February 3, 2016
The growing complexities of flexible working and changing gender roles are laid bare yet again in a new report published in Australia by management consultancy Bain & Company and advocate group Chief Executive Women. The report, The Power of Flexibilty, claims that male workers pay a penalty in their careers when they opt for flexible working because they enjoy less support and are more harshly judged than their female counterparts. Many are regarded as anomalies, caught between the expectation that men spend longer hours at work on the one hand, while striving to create a more balanced life, often in a household in which a woman is increasingly likely to be the main breadwinner. The authors of the report claim that men are currently experiencing the same sort of stigmas and biases faced by women in the early days of flexible working, even though both sexes continue to face barriers when opting for flexible work.
The report also found that women who adopt flexible working arrangements are more likely to move subsequently into senior leadership roles, but men who do the same thing are more likely to find their careers damaged by their choice. The report suggests that awareness of this stigma is hampering the uptake of flexible working in Australia, especially for men. According to the study, around 38 per cent of women and 28 per cent of men surveyed said they used flexible work arrangements. It sets out an action plan to address the issue, and calls on employers to judge male employees on the same basis as women.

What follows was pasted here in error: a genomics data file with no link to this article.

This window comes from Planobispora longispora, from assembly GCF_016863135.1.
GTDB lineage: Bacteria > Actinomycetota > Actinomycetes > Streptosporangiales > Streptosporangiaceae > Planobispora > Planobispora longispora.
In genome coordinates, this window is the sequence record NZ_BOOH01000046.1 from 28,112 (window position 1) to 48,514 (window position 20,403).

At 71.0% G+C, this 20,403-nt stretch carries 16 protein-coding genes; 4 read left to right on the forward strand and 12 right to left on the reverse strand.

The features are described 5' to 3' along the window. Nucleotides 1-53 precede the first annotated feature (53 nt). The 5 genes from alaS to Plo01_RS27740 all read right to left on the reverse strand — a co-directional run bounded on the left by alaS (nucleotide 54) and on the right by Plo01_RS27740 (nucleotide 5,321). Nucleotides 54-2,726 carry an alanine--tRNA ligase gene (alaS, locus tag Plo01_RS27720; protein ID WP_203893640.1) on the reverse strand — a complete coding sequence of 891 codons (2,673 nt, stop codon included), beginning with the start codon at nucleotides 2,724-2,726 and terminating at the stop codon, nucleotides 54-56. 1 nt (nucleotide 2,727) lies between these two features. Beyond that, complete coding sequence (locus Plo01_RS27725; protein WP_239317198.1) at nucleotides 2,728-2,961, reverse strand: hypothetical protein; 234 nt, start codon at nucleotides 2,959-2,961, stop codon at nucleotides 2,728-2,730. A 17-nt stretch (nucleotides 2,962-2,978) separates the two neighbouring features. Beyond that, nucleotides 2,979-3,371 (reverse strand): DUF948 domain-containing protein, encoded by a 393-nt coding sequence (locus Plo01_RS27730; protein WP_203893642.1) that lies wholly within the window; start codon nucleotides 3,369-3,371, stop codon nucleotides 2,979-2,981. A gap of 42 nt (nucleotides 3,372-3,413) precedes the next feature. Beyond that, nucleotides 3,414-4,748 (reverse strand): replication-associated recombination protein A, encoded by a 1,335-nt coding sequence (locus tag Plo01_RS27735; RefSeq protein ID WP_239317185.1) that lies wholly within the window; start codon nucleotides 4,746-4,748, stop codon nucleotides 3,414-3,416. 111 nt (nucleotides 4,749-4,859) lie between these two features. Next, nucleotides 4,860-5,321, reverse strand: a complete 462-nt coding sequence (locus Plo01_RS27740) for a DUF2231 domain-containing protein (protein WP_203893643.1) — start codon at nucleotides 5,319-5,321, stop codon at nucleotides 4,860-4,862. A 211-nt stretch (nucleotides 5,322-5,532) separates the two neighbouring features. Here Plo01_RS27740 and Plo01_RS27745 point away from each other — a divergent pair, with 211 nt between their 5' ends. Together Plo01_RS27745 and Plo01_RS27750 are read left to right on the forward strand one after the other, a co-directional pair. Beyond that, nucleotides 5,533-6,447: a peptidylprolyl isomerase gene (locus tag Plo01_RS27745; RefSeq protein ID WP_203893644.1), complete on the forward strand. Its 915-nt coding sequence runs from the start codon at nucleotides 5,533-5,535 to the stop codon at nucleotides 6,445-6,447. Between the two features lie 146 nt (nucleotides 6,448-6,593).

The report, based on a survey of 1030 employees of businesses with more than 100 staff), claims that more companies should offer and encourage flexible working.
According to one of the report’s authors Meredith Hellicar: “Flexible work needs to be the new normal. It is not just about having flexible work policies. The real barrier to working flexibly is a cultural one. We speculate men are 10 to 15 years behind in adopting flexible working.”